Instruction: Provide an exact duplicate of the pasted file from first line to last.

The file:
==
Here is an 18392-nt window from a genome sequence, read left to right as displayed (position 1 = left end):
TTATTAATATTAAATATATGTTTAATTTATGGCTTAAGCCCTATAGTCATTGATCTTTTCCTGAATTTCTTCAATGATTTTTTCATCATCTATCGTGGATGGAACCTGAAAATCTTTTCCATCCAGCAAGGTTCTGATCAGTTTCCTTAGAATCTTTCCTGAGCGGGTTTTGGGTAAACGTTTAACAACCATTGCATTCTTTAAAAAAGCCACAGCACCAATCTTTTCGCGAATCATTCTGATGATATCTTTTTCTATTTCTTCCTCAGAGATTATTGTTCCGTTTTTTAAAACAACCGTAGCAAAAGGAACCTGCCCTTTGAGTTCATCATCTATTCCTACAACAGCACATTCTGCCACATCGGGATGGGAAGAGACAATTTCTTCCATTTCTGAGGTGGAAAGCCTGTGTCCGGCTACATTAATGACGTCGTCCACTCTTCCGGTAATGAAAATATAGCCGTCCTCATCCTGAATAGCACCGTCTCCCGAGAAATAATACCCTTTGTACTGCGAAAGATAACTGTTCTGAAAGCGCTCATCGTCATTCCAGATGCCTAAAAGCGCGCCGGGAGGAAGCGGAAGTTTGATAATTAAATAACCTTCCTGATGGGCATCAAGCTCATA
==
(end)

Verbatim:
Here is an 18392-nt window from a genome sequence, read left to right as displayed (position 1 = left end):
TTATTAATATTAAATATATGTTTAATTTATGGCTTAAGCCCTATAGTCATTGATCTTTTCCTGAATTTCTTCAATGATTTTTTCATCATCTATCGTGGATGGAACCTGAAAATCTTTTCCATCCAGCAAGGTTCTGATCAGTTTCCTTAGAATCTTTCCTGAGCGGGTTTTGGGTAAACGTTTAACAACCATTGCATTCTTTAAAAAAGCCACAGCACCAATCTTTTCGCGAATCATTCTGATGATATCTTTTTCTATTTCTTCCTCAGAGATTATTGTTCCGTTTTTTAAAACAACCGTAGCAAAAGGAACCTGCCCTTTGAGTTCATCATCTATTCCTACAACAGCACATTCTGCCACATCGGGATGGGAAGAGACAATTTCTTCCATTTCTGAGGTGGAAAGCCTGTGTCCGGCTACATTAATGACGTCGTCCACTCTTCCGGTAATGAAAATATAGCCGTCCTCATCCTGAATAGCACCGTCTCCCGAGAAATAATACCCTTTGTACTGCGAAAGATAACTGTTCTGAAAGCGCTCATCGTCATTCCAGATGCCTAAAAGCGCGCCGGGAGGAAGCGGAAGTTTGATAATTAAATAACCTTCCTGATGGGCATCAAGCTCATA